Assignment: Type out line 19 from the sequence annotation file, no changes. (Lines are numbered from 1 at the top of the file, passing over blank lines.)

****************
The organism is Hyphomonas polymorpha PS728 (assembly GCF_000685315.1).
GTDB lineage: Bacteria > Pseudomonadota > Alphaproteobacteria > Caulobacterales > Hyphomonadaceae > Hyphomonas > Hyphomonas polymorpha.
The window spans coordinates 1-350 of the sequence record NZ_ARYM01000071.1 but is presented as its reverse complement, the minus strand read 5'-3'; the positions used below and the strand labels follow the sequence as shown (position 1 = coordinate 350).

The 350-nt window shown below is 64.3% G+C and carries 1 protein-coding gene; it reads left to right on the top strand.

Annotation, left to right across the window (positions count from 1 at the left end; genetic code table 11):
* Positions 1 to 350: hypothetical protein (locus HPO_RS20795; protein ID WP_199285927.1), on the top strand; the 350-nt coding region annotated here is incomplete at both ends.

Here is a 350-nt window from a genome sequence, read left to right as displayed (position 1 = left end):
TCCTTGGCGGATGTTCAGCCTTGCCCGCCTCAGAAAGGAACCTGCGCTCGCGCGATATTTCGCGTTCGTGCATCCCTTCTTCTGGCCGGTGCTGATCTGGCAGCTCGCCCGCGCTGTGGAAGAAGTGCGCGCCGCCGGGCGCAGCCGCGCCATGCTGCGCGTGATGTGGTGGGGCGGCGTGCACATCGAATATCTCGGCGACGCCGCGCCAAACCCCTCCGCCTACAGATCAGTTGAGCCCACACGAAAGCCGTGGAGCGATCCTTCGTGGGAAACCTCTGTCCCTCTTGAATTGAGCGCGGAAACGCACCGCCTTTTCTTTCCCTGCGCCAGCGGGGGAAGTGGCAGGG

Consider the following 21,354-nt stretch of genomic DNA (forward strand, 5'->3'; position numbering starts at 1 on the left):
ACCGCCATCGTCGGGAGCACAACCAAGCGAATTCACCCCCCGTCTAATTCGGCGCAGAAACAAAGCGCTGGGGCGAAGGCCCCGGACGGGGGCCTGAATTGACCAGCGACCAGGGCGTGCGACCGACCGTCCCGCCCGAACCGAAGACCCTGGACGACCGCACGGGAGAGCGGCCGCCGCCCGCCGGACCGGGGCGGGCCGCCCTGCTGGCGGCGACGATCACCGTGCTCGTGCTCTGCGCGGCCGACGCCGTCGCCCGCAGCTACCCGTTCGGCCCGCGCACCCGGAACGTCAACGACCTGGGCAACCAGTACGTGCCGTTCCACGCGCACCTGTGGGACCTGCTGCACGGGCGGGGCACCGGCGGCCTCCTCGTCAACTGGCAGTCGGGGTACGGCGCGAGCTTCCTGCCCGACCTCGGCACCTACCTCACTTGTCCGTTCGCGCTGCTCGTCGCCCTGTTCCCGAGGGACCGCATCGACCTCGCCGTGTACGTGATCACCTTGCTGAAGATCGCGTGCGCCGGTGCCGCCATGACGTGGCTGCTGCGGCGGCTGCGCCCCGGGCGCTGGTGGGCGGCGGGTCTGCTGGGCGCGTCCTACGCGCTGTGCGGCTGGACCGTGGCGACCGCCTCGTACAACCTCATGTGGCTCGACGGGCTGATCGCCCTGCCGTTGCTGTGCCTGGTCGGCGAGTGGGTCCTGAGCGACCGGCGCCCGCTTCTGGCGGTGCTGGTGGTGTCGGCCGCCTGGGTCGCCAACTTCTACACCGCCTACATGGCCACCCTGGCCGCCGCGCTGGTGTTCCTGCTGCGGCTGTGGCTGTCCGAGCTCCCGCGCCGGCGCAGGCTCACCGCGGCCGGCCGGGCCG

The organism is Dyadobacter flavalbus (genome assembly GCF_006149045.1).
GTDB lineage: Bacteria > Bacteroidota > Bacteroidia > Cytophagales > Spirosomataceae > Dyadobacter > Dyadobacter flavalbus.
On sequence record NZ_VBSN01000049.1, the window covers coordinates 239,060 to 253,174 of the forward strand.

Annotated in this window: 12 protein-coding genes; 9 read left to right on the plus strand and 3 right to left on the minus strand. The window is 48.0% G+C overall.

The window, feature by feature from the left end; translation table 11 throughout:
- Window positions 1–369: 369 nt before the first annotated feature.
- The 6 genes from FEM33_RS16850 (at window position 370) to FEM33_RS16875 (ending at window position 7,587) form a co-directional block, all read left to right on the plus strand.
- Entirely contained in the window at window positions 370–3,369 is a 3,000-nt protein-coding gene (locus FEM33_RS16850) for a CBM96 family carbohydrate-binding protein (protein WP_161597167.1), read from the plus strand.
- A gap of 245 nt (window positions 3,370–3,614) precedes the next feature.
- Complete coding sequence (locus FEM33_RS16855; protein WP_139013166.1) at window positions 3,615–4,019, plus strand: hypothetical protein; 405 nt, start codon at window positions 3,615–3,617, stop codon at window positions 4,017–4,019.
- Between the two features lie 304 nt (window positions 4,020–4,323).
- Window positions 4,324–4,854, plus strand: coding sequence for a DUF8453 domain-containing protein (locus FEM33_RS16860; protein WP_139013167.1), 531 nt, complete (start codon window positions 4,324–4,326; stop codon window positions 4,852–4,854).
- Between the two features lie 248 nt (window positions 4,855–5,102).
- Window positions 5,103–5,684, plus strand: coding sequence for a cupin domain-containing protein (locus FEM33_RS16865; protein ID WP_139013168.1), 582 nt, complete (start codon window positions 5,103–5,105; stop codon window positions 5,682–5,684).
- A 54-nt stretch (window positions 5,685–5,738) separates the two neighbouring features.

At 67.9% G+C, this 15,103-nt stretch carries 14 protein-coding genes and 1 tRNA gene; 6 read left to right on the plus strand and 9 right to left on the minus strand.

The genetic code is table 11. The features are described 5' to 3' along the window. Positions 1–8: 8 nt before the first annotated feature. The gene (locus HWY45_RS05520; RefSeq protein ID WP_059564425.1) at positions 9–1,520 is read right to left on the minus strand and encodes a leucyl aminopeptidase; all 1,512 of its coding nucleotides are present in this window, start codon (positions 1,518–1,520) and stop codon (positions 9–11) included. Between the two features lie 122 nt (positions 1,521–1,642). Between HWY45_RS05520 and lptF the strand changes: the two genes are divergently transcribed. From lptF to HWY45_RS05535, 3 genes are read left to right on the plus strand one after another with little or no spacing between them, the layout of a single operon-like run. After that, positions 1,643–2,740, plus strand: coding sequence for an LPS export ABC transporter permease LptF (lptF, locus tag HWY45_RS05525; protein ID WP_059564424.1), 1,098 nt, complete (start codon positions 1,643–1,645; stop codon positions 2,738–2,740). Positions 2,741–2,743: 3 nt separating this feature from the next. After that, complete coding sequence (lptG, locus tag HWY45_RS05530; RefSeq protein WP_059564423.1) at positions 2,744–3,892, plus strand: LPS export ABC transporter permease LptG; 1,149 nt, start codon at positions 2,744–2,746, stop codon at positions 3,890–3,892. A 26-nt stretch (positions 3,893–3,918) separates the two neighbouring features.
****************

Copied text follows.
- A gap of 245 nt (window positions 3,370–3,614) precedes the next feature.